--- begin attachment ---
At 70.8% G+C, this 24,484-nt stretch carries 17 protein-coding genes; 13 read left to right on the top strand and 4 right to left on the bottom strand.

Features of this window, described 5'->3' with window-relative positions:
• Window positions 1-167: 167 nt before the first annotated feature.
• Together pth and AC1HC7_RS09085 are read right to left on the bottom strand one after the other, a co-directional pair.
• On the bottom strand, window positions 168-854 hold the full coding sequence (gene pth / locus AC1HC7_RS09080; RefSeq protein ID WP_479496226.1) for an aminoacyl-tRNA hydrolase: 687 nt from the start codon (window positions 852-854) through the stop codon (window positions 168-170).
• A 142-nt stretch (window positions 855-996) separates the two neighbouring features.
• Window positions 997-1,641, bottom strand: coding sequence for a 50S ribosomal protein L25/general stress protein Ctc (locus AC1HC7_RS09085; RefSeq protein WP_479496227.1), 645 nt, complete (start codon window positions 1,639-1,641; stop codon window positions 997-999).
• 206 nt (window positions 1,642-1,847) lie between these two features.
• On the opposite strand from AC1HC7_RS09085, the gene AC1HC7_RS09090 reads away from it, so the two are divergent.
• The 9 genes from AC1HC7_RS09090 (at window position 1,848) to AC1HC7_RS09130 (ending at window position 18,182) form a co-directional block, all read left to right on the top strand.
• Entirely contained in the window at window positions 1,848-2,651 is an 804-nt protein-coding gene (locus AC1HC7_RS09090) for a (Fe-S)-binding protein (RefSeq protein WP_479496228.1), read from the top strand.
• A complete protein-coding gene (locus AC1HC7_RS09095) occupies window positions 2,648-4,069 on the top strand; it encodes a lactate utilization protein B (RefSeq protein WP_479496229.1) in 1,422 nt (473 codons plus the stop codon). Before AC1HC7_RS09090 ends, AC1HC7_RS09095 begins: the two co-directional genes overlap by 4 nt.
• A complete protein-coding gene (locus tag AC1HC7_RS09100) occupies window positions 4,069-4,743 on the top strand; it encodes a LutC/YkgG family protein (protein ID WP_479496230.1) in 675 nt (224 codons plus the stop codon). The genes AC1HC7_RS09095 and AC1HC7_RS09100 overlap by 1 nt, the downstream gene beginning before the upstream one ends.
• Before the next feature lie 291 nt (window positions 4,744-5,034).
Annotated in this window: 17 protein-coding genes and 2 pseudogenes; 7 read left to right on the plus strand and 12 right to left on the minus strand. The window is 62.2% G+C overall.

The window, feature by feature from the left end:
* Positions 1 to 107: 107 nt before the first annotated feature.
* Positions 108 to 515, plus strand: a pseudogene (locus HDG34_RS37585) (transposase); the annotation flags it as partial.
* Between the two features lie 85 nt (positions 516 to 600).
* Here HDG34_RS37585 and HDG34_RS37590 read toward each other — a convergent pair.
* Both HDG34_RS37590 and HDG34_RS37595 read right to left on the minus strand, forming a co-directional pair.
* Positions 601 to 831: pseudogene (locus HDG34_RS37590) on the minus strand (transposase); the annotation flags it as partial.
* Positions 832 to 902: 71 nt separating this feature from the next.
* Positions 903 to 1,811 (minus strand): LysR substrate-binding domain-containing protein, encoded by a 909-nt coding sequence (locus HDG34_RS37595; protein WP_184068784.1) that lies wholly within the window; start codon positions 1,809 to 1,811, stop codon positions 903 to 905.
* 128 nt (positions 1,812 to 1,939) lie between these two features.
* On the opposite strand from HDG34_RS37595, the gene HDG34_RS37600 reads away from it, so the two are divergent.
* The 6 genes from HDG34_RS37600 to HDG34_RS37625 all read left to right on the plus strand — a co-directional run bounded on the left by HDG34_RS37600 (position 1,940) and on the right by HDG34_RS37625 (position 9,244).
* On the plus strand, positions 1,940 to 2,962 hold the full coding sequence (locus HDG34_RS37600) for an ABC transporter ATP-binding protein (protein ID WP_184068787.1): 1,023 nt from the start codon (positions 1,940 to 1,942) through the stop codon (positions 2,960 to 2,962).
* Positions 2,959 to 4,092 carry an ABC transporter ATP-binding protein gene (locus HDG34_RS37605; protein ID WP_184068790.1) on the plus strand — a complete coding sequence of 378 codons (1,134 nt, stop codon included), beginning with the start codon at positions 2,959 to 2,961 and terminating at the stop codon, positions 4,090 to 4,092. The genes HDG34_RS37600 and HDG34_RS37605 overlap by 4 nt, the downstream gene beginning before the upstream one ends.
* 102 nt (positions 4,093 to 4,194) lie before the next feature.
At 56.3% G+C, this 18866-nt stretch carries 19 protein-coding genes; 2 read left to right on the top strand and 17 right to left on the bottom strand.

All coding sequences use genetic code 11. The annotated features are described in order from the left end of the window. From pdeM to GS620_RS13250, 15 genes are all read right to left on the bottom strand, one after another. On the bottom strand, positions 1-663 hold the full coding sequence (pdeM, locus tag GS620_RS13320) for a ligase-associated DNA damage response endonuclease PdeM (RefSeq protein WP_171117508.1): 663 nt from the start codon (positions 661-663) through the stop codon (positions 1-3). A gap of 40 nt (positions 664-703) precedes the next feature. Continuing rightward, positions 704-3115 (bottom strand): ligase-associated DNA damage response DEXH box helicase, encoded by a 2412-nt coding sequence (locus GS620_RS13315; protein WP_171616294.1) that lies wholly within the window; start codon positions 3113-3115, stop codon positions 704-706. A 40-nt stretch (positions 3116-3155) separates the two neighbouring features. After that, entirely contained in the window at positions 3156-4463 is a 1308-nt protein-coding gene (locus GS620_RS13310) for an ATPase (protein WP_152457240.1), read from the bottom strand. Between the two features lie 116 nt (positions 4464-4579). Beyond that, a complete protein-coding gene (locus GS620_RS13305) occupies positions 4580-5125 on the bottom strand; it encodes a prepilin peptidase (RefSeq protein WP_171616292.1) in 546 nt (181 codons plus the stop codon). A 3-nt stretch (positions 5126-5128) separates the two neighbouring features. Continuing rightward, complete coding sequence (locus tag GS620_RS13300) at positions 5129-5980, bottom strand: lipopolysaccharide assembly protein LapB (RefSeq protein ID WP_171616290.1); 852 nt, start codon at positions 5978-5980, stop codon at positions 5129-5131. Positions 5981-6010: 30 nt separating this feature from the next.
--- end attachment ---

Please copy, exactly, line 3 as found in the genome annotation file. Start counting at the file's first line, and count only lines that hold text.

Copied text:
• Window positions 1-167: 167 nt before the first annotated feature.